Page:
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IPv6 is an alternative and a solution to the IPv4 address crisis. This section explains what IPv6 is and describes its address structure.

IP Address Issues Solutions

This chapter has shown that IPv4 addressing faces two major issues:

  • The depletion of addresses, particularly the key medium-sized space

  • The pervasive growth of Internet routing tables, which is illustrated in Figure 2-23

Figure 23Figure 2-23 Growth of Routing Tables


In the early 1990s, CIDR ingeniously built on the concept of the address mask and stepped forward to temporarily alleviate these overwhelming problems. CIDR's hierarchical nature dramatically improved IPv4's scalability. Once again, a hierarchical design has proven to be a scalable one.

Yet even with subnetting in 1985, variable-length subnetting in 1987, and CIDR in 1993, a hierarchical structure could not save IPv4 from one simple problem: not enough addresses exist to meet future needs. At roughly four billion possibilities, the IPv4 address space is formidable. However, it will not suffice in a future world of mobile Internet-enabled devices and IP-addressable household appliances.

Recent short-term IPv4 solutions to the address crunch have been developed. These include RFC 1918, which sets aside private addresses for unlimited internal use, and NAT, which allows thousands of hosts to access the Internet with only a handful of valid addresses.

However, the ultimate solution to the address shortage is the introduction of IPv6 and its 128-bit address. Developed to create a supply of addresses that would outlive demand, IPv6 is on course to eventually replace IPv4. IPv6's large address space will provide not only far more addresses than IPv4, but additional levels of hierarchy as well.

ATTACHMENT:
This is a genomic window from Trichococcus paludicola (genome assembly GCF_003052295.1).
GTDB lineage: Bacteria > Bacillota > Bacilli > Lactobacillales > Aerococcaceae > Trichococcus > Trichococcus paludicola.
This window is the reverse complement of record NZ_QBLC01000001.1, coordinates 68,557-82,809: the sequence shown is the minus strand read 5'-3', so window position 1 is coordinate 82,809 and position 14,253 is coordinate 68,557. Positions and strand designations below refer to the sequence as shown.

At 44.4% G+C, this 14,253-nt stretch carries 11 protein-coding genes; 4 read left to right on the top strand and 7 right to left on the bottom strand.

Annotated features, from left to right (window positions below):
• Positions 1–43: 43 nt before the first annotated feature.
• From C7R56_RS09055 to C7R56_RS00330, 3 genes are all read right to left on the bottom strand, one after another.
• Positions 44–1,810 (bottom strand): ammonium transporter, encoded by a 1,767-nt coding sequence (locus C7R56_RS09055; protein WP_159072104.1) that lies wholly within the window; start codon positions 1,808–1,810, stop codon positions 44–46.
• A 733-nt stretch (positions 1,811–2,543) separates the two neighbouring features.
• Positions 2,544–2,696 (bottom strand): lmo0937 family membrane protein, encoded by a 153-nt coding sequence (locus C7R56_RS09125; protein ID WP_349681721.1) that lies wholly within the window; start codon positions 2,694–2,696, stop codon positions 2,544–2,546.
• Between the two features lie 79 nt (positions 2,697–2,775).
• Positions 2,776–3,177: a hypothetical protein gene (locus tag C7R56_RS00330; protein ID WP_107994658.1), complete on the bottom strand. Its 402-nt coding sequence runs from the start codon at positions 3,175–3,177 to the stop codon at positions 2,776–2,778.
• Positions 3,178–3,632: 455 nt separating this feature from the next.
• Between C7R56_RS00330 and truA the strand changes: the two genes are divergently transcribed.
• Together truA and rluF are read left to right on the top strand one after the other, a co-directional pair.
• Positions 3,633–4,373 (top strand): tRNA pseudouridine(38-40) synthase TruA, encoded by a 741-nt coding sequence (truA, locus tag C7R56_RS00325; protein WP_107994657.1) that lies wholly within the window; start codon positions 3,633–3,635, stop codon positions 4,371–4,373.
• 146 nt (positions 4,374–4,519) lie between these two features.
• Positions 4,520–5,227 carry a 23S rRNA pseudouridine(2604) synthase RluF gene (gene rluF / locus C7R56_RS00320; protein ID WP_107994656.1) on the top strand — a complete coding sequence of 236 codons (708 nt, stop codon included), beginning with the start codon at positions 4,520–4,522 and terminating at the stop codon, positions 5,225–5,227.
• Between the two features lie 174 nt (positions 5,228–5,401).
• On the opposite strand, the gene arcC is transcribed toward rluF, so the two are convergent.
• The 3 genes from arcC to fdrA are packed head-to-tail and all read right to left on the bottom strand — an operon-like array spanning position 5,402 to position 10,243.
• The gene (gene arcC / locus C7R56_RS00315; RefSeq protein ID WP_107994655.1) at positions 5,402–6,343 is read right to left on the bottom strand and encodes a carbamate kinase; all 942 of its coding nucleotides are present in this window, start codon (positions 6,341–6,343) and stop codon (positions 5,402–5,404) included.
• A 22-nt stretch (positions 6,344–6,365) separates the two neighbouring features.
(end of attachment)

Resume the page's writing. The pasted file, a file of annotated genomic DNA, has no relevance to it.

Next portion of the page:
In 1994, the IETF proposed IPv6 in RFC 1752, and a number of working groups were formed in response. IPv6 covers issues such as the following:

  • Address depletion

  • Quality of service

  • Address autoconfiguration

  • Authentication

  • Security

It will not be easy for organizations deeply invested in the IPv4 scheme to migrate to a totally new architecture. As long as IPv4, with its recent extensions and CIDR-enabled hierarchy, remains viable, administrators will shy away from adopting IPv6. A new IP protocol requires new software, new hardware, and new methods of administration. It is likely that IPv4 and IPv6 will coexist, even within an autonomous system, for years.

IPv6 Address Format

As defined in RFC 1884 and later revised in RFC 2373, IPv6 addresses are 128-bit identifiers for interfaces and sets of interfaces, not nodes. Three general types of addresses exist:

  • Unicast—An identifier for a single interface. A packet sent to a unicast address is delivered to the interface identified by that address.

  • Anycast—An identifier for a set of interfaces that typically belong to different nodes. A packet sent to an anycast address is delivered to the nearest interface in the anycast group.

  • Multicast—An identifier for a set of interfaces that typically belong to different nodes. A packet sent to a multicast address is delivered to all interfaces in the multicast group.